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Since then, the duo of Isaac McFarlane and Brad Craig have spent their time ''getting sucked into England'', trying to establish themselves in the heavily populated London music scene, and readying and recording songs for a forthcoming album, and a brand-new EP called Lost Boys Club to be released on March 17.
On the titular track released last week, McFarlane ecstatically throws his personality-buoyed voice into some lines seemingly about their new London home.
''We're free exactly where we need to be,'' he sings.
''We're stuck here, we'll thrive here ...''
And checking in with the band, Skyping over a 13-hour time difference from a wet, early Dunedin summer morning to a late-night warehouse party at Craig's, the two lost New Zealand boys seem content and settled, the clean slate letting them grow both as artists and as people.
''It's going kind of well, which is really nice and really confusing,'' McFarlane said.
''Things with Far South have been great. It's not like a big boss dog just telling us what to do. We're all just trying to find our own way, which is cool. Once you see the back end of trying to make something like this work, you realise just how much goes into it.''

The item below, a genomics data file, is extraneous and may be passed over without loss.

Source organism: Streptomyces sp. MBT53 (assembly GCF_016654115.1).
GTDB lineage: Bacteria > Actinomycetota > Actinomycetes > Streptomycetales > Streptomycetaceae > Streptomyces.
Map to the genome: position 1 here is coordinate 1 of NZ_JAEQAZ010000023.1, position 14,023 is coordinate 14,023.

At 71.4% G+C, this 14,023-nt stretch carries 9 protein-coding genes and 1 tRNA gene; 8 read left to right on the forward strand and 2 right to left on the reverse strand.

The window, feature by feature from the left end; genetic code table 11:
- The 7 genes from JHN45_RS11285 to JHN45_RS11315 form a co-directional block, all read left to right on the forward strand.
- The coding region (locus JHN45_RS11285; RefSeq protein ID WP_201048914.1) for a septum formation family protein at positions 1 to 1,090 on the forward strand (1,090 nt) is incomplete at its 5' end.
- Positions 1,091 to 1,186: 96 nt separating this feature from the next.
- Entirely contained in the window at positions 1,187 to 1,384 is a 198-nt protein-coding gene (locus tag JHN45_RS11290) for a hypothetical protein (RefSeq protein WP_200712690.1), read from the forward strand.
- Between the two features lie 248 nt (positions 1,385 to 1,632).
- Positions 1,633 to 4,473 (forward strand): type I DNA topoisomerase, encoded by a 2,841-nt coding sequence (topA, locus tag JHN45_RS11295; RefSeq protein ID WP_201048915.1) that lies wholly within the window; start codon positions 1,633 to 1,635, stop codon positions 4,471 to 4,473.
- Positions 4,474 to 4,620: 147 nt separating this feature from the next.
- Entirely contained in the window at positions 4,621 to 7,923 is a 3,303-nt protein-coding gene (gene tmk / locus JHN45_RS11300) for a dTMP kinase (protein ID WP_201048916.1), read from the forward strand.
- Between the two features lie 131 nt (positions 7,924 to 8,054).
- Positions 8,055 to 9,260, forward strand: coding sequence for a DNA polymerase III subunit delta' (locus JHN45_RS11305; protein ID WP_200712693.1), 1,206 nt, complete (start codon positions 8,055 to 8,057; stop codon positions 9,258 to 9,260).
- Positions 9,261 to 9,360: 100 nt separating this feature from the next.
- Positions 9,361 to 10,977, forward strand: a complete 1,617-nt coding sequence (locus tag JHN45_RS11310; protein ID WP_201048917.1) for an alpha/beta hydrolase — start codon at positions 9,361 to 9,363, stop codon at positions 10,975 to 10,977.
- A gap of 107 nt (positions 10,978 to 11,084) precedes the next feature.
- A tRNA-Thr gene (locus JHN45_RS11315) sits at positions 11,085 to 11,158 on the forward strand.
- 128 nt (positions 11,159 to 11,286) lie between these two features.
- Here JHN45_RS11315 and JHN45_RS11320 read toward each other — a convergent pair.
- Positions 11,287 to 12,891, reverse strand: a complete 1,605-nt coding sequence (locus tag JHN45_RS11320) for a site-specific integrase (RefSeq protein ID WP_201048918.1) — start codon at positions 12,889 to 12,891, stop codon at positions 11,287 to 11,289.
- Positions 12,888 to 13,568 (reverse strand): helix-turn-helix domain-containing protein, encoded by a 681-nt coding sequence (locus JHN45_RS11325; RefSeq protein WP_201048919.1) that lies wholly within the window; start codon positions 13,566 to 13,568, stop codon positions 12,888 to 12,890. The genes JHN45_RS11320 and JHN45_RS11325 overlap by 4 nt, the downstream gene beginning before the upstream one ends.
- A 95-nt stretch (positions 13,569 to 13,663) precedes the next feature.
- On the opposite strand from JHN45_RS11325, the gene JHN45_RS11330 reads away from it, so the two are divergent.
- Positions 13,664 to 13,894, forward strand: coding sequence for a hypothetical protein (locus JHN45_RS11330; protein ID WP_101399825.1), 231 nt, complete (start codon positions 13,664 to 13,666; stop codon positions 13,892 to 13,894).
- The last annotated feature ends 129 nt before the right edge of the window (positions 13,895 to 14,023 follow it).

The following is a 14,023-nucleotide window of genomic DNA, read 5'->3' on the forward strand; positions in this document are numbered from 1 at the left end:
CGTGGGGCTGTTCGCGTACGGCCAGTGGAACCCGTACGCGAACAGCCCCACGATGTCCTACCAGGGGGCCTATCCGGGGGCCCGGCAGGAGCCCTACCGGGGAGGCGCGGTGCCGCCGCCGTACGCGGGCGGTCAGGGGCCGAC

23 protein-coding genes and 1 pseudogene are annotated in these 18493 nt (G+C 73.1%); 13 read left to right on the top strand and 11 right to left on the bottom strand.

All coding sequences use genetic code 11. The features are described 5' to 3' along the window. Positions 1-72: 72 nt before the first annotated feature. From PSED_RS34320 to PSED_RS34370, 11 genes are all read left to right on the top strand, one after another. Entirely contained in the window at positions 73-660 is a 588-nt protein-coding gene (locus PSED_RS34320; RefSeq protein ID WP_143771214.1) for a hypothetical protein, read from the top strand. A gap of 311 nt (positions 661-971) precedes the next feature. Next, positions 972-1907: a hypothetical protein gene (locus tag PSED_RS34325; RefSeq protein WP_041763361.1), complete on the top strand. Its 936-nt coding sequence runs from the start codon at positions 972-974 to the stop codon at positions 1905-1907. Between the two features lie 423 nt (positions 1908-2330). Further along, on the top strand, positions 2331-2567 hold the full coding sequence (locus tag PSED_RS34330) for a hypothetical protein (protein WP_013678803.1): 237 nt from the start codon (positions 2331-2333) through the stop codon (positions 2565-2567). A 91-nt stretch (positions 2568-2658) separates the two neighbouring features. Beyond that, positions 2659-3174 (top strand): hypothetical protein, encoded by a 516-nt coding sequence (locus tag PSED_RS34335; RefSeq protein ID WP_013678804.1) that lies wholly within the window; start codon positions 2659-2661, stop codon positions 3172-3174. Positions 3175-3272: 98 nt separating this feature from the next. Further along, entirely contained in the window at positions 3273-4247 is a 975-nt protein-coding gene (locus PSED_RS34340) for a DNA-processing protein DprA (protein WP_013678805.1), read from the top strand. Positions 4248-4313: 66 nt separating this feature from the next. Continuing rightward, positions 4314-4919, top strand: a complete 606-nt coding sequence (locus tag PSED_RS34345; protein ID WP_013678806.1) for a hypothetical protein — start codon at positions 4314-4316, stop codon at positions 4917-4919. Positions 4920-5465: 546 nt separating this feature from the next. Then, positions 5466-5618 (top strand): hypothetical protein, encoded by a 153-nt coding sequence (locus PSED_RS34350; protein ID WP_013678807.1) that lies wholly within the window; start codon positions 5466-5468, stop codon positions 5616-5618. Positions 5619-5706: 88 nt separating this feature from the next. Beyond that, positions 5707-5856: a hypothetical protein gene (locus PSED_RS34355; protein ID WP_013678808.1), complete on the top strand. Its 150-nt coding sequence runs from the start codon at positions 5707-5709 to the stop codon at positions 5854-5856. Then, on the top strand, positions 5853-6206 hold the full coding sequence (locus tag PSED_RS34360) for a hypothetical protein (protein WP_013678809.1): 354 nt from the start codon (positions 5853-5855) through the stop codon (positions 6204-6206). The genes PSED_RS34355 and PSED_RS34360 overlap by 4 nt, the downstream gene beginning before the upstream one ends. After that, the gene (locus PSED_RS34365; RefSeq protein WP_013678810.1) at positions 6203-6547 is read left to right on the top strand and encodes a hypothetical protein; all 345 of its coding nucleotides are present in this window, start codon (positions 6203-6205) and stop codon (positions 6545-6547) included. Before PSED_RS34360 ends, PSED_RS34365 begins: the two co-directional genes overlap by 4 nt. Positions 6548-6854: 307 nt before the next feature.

That back-end work includes the label doing digital promo for the EP on services such as Spotify, where that day the EP's first single Horizon Approaching, a building and plaintive look at the potential futures that hurtle towards us all, had just passed 120,000 plays.
It's a track that feels extremely fitting for a first overseas single: not only does it address the changes in the band's life, it also shows off a new musical direction for the pair.
It's an intricate and studio-layered (the first time the band has had a bass guitar on a recording for example) song, deeper sounding than the intentionally simpler, stone age garage-rock songwriting of their prior two New Zealand releases.
The early influences of happy surf and sunshine bands such as Best Coast and the Drums has turned into a LCD Soundsystem meets Vampire Weekend clash of alternative dance pop.
''Two of the EP songs are from the time we went to record in Thailand, where we wrote Horizon and Harry Actually,'' McFarlane said.
''Getting Green and Lost Boys Club were done here over summer, at Urchin Studios, the studio owned by Laura Marling's drummer. It's 'Hey, we're still alive' music.''
Of course, the band still thinks about Dunedin: missing family, friends, and local music constantly.
''I can't wait to go back, first and foremost,'' Craig said.
''I miss Dunedin.''
''London is London. The part where we work and live, Hackney Wick, is amazing but basically just because it's Dunedin, but everyone is 10 years older and it's in London. Everyone's on the same page.
''We're in London's creative ghetto.''
They're lost, exactly where they need to be.